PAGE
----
Search America's historic newspaper pages from 1789-1943 or use the U.S. Newspaper Directory to find information about American newspapers published between 1690-present. Chronicling America is sponsored jointly by the
National Endowment for the Humanities and the Library of Congress. external link Learn more
Image provided by: University of Illinois at Urbana-Champaign Library, Urbana, IL
Newspaper Page Text
great house, but their fortune was
sadly shrunk. Unlucky speculations
had eaten into Benson's fortune. The
mother was away traveling; since her
daughter's departure she had spent
little time at home.
But Kitty's return was the occa
sion for a great reception. All the
old friends were there, for Benson
was at bottom a friendly man. Les
ter was now a rising man, and talked
of as candidate for the berich. But
in his heart he felt that Kitty would
never be his.
Her smile and glance were no less
friendly, but there was no longer the
cordial spontaneity of old. She
" seemed to have become frozen by the
artificialities of the world in which
she had moved. And when she sang,
though her voice was praised and her
father pompously told of the accla
mations which she had received in
, Europe, there was nothing that
touched Lester's heart as those sim-1
pie strains had done upon the night
of her departure.
He dared not tell Kitty of his love
now. She could not know that he
had always been -true to her. Her
light words, "Well, Lester, I suppose
you have another sweetheart," show
ed him how little she remembered her
words- on the evening when she went
away. And her talk at dinner was all
of foreign capitals and people whom
she had met, the light and soulless
persiflage of those who have become
cosmopolitans. They gain much but
they lose much more.
The party broke up at last; all the
guests had gone, and Lester found
no excuse for remaining. He knew
that unless a miracle occurred he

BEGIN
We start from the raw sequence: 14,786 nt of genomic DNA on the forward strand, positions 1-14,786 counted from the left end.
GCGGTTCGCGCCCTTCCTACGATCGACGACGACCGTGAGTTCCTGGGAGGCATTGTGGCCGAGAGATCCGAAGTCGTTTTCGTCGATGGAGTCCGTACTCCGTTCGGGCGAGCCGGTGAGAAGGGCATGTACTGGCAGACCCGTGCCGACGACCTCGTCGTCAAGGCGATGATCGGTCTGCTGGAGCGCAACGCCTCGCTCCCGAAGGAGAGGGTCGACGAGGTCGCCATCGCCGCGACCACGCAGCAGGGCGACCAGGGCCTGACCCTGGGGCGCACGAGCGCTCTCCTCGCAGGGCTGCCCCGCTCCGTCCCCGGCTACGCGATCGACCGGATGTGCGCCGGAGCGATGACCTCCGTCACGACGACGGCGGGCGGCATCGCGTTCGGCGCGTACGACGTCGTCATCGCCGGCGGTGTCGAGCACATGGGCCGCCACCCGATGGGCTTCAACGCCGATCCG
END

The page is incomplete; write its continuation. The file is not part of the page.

would not see Kitty again. As a mat
ter of fact, he had received an offer
from a corporation to represent them
in a near-by town. He had told Kitty,
and she had congratulated him.
At last he rose and took his hat.
Kitty's hand' was cold in his. Me
chanically she said good-bye. Old
Mr. Benson,- yawning, shook hands
with .him and went upstairs. The
door was closed behind Lester. Hev
went off sadly down the avenue.
No, he could not leave her like
that,. Every inch of that ground had
become sacred to him in the days of
their courtship. Under this tree,!
glimmering in the moonlight, he had
first kissed her. They had sat upon
that gate together, when they were
boy and girl. A rush of memories
swept over him. He turned and huf-i
ried back. It was now oriiever. HeV
must speak with her; it was his right;
As he approached the door he saw
a figure standing in the "moonlight.
"Kitty!" he cried.
She was weeping. Her-yoice was
shaken with sobs. He caught her in
his arms and kissed, her. It was the
first time in three years. But -she
drew herself out of his 'embrace,
"Kitty, I love youj"- cried Lester.
"I want you. 0, Kitty, be "my wife.
Remember the old days!"
"Lester," she ;said islowly, with
broken accents. "I am not worthy
to be your wife. Lam a fraud and a
sham, and if "you 'thought me cold it
Is because I have bad to -steel my
heart against my better nature
"Do you know that I am a failure?
Yes, I who thought myself so fine, .so
grand, a singer, destined to become
famous in Europe, am nothing but a
lie. I never had a voice. Pthought
I had. My father's money procured
me the best teachers. They listened
to me and sent me away. 'She has
a good ear,' 'they said, T)ut she will
never amount to anything.'
"My mother, who was with me,
thought this Jealousy because I was
a foreigner. At last we found feec-
ond-rate men who pretended to be
lieve in me for money. I studied at
a college.- Through the lavish ex
penditure of my father I .obtained a
trial in grand opera. You'know what
the cultivated Italian public is. I
was laughed off the stage, Lester: .
"And the worst of it was I had to
pretend. I Bhall always have to pre
tend, that I was a success. People